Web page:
Increasing Your Exercise to Prevent Age Related Pain


● According to a recent study, people over 50 should only engage in vigorous physical activity to prevent musculoskeletal pain.
● Even while all exercise is healthy, increasing the intensity as you become older might have additional benefits including improved bone density and mobility.

Aging increases the likelihood of experiencing pain, particularly chronic musculoskeletal pain that impacts joints and muscles. A recent study published in the journal PLoS ONE1 suggests that increasing your level of activity is one strategy to strengthen your preventative efforts. What you need to know about increasing exercise intensity as you get older is provided below.

More than 5,800 adults over 50 who participated in a significant, extensive, and ongoing study on ageing in England were examined by researchers. Over the course of a 10-year period, participants reported their levels of physical activity as well as whether they experienced any kind of chronic pain; almost half of them did so.

There were four categories in which the activity was divided. These groups comprised:

● inactive or sedentary
● mild, like household chores
● moderate exercises like stretching, walking, and gardening
● vigorous activities including tennis, riding, swimming, and running

Lower Risk of Musculoskeletal Pain
The only degree of physical activity that was linked to a lower risk of musculoskeletal pain compared to a sedentary lifestyle, which was linked to a higher likelihood of chronic pain, was the highest level of physical activity.

According to lead author Nils Niederstrasser, PhD, senior lecturer in the psychology department at the University of Portsmouth in the United Kingdom, where his research focuses on pain, injury, rehabilitation.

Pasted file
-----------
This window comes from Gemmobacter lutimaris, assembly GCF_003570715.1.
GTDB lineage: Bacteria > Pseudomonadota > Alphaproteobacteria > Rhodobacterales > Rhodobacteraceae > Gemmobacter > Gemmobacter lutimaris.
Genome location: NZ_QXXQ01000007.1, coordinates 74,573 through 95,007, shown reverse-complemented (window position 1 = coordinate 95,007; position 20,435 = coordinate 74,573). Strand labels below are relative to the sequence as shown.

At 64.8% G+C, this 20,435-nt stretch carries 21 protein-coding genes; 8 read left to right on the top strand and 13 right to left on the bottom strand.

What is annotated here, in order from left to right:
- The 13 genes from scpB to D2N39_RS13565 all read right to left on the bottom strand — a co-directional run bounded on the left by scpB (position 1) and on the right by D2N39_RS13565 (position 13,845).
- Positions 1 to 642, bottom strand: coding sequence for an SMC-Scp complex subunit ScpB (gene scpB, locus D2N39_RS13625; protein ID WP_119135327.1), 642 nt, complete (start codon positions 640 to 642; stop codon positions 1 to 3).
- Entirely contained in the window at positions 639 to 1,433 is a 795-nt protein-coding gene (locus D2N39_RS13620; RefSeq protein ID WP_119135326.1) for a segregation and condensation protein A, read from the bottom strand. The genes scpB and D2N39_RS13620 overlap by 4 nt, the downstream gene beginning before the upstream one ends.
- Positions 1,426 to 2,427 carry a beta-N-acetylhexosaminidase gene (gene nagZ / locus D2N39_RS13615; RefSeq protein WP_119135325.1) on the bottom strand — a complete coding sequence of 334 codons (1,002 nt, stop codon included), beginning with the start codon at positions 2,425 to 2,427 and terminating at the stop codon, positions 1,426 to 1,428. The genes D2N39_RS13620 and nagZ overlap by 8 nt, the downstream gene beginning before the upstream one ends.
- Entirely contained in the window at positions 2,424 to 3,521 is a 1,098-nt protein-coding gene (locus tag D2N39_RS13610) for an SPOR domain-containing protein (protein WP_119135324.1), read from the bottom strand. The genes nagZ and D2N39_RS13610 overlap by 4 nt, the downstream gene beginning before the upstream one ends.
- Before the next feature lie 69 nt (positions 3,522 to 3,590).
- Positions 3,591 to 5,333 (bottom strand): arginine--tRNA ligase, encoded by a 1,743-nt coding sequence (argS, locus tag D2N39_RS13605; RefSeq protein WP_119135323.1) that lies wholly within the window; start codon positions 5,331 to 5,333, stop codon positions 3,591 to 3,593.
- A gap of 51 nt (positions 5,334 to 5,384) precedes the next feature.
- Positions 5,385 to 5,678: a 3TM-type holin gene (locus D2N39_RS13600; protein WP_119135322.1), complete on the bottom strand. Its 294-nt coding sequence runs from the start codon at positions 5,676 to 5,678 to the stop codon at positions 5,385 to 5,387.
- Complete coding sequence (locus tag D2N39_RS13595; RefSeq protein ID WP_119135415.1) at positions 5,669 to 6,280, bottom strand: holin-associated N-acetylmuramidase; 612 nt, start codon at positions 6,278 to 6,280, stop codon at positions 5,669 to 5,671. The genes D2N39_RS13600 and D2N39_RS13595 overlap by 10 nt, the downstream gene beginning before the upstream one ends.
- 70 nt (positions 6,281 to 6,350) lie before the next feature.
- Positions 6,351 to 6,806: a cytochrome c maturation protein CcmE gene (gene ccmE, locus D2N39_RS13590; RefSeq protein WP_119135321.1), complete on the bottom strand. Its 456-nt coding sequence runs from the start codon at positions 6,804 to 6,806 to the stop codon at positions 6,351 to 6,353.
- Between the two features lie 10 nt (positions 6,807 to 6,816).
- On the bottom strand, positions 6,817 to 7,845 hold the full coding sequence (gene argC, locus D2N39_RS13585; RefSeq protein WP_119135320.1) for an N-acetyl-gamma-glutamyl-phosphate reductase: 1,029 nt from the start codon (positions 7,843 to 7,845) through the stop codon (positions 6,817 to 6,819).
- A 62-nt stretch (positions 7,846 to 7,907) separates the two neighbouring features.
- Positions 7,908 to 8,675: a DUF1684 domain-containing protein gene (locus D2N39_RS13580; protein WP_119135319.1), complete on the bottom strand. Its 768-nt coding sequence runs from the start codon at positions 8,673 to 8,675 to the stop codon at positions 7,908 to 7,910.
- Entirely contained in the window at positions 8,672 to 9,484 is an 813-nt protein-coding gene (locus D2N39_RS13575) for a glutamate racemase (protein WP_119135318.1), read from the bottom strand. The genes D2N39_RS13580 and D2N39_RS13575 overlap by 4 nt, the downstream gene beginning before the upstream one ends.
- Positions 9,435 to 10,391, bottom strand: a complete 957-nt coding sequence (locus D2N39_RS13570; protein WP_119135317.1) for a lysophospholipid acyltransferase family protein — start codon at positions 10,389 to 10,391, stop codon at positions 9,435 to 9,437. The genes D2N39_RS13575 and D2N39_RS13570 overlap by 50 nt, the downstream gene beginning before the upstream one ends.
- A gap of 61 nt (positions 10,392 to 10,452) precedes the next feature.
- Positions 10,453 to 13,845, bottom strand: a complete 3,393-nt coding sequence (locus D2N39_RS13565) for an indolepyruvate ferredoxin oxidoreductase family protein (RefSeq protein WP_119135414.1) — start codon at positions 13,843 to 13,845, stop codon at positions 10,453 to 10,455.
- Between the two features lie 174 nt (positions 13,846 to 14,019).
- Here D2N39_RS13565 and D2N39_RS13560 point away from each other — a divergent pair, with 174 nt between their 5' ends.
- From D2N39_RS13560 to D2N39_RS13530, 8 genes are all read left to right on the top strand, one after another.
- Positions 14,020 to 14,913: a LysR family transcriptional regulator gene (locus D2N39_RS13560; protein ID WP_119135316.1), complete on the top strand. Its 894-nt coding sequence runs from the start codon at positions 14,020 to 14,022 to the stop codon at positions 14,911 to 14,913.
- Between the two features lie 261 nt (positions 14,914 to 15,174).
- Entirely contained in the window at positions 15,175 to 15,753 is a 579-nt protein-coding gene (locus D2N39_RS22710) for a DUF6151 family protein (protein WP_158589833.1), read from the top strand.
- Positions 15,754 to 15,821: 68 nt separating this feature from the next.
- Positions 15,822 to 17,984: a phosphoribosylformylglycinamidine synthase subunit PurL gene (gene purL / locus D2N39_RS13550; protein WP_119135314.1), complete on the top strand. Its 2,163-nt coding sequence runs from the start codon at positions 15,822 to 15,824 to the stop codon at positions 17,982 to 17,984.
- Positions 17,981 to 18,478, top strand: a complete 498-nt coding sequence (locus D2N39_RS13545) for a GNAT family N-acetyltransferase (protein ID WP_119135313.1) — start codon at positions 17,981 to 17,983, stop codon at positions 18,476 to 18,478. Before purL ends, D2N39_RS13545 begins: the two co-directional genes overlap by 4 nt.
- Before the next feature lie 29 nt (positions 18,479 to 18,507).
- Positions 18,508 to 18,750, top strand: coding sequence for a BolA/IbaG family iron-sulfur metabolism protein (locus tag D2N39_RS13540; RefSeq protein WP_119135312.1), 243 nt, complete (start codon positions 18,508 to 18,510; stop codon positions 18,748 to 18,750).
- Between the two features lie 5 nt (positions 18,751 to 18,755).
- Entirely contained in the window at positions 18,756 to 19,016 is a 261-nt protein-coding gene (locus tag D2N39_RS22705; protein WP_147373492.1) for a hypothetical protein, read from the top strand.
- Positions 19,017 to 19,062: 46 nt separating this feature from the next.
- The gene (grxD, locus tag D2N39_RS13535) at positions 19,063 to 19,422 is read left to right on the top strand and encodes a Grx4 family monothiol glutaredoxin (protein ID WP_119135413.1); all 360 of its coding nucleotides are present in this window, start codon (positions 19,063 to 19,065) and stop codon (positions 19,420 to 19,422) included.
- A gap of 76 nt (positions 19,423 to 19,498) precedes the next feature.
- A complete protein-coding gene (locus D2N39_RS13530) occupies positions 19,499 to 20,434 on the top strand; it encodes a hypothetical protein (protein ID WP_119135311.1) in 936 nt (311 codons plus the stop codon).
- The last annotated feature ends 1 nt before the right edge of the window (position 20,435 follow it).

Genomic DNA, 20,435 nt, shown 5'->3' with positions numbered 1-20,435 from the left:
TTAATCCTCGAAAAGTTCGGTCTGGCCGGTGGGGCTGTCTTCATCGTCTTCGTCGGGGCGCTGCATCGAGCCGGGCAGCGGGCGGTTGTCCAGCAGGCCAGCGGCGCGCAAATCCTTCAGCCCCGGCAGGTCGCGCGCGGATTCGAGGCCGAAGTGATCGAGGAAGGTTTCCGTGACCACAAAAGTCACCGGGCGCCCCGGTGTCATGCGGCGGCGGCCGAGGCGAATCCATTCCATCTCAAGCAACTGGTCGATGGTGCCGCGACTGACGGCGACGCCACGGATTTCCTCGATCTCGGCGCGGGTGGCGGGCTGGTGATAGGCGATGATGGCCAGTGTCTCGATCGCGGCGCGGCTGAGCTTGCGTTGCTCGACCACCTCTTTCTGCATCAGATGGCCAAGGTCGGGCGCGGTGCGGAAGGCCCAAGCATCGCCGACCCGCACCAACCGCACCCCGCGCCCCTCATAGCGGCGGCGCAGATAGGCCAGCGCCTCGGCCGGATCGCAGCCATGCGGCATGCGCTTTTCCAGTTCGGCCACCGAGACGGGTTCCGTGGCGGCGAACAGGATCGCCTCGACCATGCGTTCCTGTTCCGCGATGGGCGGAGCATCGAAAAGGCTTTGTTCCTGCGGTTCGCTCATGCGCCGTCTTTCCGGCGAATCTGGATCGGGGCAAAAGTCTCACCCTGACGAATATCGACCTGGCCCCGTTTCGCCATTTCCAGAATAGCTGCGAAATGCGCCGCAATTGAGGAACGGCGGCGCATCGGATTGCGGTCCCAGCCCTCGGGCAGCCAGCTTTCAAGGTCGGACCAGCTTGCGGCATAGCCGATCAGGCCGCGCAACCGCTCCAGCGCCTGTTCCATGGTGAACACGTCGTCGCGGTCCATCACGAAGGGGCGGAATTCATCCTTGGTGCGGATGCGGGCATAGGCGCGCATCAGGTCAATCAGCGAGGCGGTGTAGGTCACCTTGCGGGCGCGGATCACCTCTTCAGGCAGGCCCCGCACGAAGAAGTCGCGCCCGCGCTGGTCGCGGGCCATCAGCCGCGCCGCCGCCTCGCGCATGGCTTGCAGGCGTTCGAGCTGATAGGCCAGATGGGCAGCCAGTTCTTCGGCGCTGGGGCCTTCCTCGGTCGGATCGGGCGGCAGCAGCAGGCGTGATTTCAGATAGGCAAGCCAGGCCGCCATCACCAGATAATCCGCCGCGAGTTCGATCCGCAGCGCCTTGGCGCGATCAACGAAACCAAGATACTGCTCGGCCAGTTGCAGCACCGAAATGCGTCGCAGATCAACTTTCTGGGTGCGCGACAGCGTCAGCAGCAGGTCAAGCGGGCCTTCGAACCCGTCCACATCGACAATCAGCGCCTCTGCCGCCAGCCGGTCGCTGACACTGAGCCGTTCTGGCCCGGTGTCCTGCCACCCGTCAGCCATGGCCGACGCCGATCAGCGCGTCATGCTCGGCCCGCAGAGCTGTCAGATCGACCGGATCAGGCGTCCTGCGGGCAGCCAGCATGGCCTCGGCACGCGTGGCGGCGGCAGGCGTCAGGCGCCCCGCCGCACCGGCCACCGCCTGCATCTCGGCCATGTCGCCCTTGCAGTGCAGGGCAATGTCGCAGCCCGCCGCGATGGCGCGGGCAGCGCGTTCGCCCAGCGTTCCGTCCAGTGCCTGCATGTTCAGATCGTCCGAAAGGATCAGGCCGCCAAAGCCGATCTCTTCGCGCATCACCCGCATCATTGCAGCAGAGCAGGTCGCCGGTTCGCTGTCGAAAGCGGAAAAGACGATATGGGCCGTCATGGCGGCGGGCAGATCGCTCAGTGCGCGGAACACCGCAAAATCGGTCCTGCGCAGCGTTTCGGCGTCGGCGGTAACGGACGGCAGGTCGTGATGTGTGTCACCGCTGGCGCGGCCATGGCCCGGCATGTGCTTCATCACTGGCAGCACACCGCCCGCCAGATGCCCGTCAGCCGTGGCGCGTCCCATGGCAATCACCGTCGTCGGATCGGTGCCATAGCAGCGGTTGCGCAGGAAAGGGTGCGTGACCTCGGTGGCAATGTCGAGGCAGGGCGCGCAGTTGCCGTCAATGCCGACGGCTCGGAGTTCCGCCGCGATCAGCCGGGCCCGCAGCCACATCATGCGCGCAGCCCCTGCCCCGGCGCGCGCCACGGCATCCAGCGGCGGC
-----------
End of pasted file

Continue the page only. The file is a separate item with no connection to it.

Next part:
The Key Is Consistency
Dr. Niederstrasser continues, “We also found that intermittent strenuous exercise was not effective in reducing pain.” The study found that participants who engaged in this form of exercise at least once a week—and ideally several times a week—were the least likely to experience musculoskeletal pain during the course of the 10-year trial. Even after taking age, weight, and gender into account, this was still the case.

According to Dr. Niederstrasser, there may be a number of factors contributing to the substantial association between high physical activity and decreased pain occurrence. High levels of physical activity, for instance, may enhance health, reduce weight gain, and promote improved muscular function.

Additionally, it may result in increased bone density and a decreased incidence of injuries, notably falls. Increased physical exercise can have an impact on mood and stress levels as well.

Maintaining muscle mass also frequently necessitates additional effort. Similar to this most recent study, a 2011 study emphasised the necessity of intense exercise in order to lessen or eliminate musculoskeletal discomfort.

Naturally, it’s beneficial to gain muscle mass when you’re younger so you can maintain it as you become older, according to Dr. Pereira. But honestly, there are advantages to beginning exercising at any age.

John Smith

John Smith

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